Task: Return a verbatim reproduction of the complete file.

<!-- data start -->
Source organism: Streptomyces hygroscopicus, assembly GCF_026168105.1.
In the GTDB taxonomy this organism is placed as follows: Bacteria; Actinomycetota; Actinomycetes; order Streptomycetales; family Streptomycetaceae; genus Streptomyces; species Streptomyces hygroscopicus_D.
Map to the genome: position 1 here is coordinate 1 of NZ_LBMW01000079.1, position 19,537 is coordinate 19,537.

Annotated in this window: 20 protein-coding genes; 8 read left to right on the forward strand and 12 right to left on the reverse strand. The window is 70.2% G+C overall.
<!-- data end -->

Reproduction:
Source organism: Streptomyces hygroscopicus, assembly GCF_026168105.1.
In the GTDB taxonomy this organism is placed as follows: Bacteria; Actinomycetota; Actinomycetes; order Streptomycetales; family Streptomycetaceae; genus Streptomyces; species Streptomyces hygroscopicus_D.
Map to the genome: position 1 here is coordinate 1 of NZ_LBMW01000079.1, position 19,537 is coordinate 19,537.

Annotated in this window: 20 protein-coding genes; 8 read left to right on the forward strand and 12 right to left on the reverse strand. The window is 70.2% G+C overall.